The Society of Professional Journalists honored Jeff South as the recipient of the Distinguished Teaching in Journalism Award as an outstanding journalism educator who has made an exceptional contribution to the profession and/or journalism education. According to the SPJ, South won this year with passionate letters of support from faculty of the Robertson School of Media and Culture.
“I’m awed, humbled and looking at how many great teachers there are out there and previous recipients of this award whom I have shamelessly stolen teaching ideas from and tried to emulate,” South said. “I’m thrilled of being included in that echelon of teachers but at the same time I know I stand on the shoulder of lots of other people.”
Patrick Kane, former president of the Virginia SPJ professional chapter, former student, and colleague said South helps students understand the value of journalism in a changing media landscape.
“His enthusiasm for storytelling is genuine and unending. Jeff ensures that Robertson School graduates leave armed with the clips, skills and experience to step into professional reporting jobs,” Kane said. “We’re over the moon to have a hometown educator receive this national honor. Jeff has been a stalwart member, serving several terms as an officer in our chapter. He’s always made his time, energy and knowledge available and pressed us to always keep student and young professional members in mind.”
Associate Professor and Director of Undergraduate Studies at Virginia Commonwealth University, South graduated from the University of Texas and worked as a reporter for several papers in the following ten years in Texas, Arizona, and Virginia. To broaden his landscape and distance himself from the journalism world, South decided to join the Peace Corps where he taught english in Morocco.
“When you’ve been a journalist for a while there can be a tendency to see everything as a story. If it’s not a story you start tuning out and I didn’t like being that way,” South said. “It was a good place to recharge my batteries as a person and as a journalist.”
From paperboy to reporter South had always been interested in the news and telling stories.
“I was interested in telling stories and being the first to tell somebody something new in some ways it was easy- I both enjoyed it and had a knack for putting words together,” South said. “As I became a professional journalist, having the opportunity to shape the public agenda for what people are talking about and to do good for a community and write stories that really made a difference.”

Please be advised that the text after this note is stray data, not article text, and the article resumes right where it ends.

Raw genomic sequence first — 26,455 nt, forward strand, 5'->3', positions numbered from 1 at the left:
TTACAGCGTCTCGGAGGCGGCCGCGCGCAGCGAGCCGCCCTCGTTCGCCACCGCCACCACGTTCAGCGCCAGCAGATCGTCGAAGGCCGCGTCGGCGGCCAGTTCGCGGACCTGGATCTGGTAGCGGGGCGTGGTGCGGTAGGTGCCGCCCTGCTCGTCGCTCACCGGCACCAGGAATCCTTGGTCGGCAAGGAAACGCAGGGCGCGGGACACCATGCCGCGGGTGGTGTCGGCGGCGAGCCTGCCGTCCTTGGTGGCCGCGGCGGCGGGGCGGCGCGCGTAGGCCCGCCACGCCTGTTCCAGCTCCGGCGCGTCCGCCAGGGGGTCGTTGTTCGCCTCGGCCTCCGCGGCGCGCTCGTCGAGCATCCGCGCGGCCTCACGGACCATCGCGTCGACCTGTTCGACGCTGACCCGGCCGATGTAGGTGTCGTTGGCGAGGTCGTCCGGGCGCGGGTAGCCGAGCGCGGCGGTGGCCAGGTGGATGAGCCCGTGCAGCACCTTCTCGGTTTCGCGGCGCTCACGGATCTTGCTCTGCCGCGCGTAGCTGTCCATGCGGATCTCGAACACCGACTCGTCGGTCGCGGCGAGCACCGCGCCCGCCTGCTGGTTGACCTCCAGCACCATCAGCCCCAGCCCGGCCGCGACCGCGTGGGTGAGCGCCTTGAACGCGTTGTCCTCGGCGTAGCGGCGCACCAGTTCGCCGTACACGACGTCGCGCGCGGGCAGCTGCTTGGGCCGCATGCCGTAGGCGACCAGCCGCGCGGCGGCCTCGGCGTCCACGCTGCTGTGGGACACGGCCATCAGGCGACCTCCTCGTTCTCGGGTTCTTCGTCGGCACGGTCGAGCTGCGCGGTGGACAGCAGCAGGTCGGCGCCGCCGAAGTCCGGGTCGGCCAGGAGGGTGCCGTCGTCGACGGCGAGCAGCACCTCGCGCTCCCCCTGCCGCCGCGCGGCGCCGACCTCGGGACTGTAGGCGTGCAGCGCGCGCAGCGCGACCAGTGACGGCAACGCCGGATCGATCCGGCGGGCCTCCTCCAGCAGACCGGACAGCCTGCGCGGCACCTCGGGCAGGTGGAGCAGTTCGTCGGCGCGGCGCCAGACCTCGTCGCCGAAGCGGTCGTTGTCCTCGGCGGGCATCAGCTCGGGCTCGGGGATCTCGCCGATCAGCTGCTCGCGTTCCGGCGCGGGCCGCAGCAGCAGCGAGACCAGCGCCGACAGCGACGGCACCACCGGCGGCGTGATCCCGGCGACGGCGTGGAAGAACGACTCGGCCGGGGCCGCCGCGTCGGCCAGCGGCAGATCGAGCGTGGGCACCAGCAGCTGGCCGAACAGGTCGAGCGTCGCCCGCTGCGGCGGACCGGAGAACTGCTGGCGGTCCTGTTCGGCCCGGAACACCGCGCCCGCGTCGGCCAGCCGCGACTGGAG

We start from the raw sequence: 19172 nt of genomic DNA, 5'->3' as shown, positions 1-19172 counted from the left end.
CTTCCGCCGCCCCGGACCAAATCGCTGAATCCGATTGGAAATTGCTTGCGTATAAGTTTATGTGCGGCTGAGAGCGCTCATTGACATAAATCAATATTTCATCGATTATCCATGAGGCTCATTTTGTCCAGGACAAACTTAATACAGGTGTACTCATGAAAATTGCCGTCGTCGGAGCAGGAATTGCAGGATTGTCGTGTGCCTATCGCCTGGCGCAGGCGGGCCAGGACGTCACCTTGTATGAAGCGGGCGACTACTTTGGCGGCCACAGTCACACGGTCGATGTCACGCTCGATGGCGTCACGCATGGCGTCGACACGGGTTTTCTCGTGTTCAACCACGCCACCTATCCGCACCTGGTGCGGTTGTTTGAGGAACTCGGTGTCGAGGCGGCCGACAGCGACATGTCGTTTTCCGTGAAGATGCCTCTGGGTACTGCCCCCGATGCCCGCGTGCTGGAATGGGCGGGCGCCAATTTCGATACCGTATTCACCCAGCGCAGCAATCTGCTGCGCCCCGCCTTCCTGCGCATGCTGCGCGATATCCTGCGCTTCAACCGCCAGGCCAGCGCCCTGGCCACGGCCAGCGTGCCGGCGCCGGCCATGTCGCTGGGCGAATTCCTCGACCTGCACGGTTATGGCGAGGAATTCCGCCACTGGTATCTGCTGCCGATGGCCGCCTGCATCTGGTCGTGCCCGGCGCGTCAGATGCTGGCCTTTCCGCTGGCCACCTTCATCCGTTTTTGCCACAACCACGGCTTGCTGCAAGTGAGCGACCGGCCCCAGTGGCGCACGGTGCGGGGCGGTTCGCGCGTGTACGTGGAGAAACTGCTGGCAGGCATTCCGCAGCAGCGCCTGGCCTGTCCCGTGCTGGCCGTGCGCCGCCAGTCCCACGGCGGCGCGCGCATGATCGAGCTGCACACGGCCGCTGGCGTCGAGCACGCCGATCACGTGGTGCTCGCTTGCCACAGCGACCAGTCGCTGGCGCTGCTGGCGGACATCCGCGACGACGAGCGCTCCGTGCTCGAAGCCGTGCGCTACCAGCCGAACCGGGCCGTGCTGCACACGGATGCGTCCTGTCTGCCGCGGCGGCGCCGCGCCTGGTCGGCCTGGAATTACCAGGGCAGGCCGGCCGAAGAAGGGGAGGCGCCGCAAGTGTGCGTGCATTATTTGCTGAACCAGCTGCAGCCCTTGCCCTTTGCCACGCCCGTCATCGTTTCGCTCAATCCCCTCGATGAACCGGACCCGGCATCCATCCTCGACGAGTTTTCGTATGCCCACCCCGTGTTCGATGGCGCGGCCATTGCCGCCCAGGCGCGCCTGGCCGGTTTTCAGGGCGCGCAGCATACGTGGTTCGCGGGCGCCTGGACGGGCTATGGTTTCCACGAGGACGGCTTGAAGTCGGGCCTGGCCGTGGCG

South began his teaching career at the introduction to the personal computer revolution. When he became the Politics editor at the Austin American-Statesman, South used computers to analyze money in politic and researched how lobbyists in their area were spending money on and who lobbyists were getting favors from state government.
“Initially reporters were using computers to do layout and design and to write their stories. I was more intrigued about how to use computers to do research. We were the first really to use computers as a newspaper to document how much money was being spent by lobbyists,” South said. “I think we opened people’s eyes to the power of computers in doing research.”
From that experience South started training reporters in the newsroom, through journalism organizations, groups and then universities. A job opened at VCU in 1997 and he went full time.
“It’s interesting and unusual coming into academia through the back door. I always thought that once people discovered that I’d be back working at a newspaper,” South said. “Back in the 1990s maybe things were different and professional experience offset the need at that point for an advanced degree.”
South is a Fulbright scholar and taught journalism in China and Ukraine as a Knight International Journalism Fellow. South has taught every course in the print/online journalism curriculum at VCU including a masters level course in data journalism and Capital News Service, a political reporting class. Kane said CNS launched his professional career and with South’s leadership, the CNS program is more relevant than ever for Virginia’s small media outlets, few of whom can afford a capital correspondent.
“I’ve taught the whole gamete at VCU I think that’s why they kept me on,” South said. “I’m not intimidated about teaching something that I don’t know much about. I think journalists by definition are quick studies- we know how to learn something and to some extent we fake it till we make it.”
South remains the best thing about teaching is giving them skills that they can leverage to be professionals.
“Working with young people- watching that light bulb go off where things come together for them and they understand an idea or they get really inspired about a story possibility or about a career. Seeing students when they graduate, and setting off to launch what I hope will be satisfying careers,” South said. “Also sometimes seeing that they understand the transferability of their journalism skills- understanding that that college experience made them a better person and gave them skills that they can leverage to be teachers, lawyers, entrepreneurs that they can use in any number of different ways. So I really enjoy working with the next generation of journalists and other professionals.”
Former student Margaret Carmel said South’s guidance helped her and many other students find jobs after graduation and start the first steps toward strong reporting careers.
“Jeff South is one of those unique professors who is able to walk the line between giving you constructive criticism, but also encouraging you to chase big dreams,” Carmel said.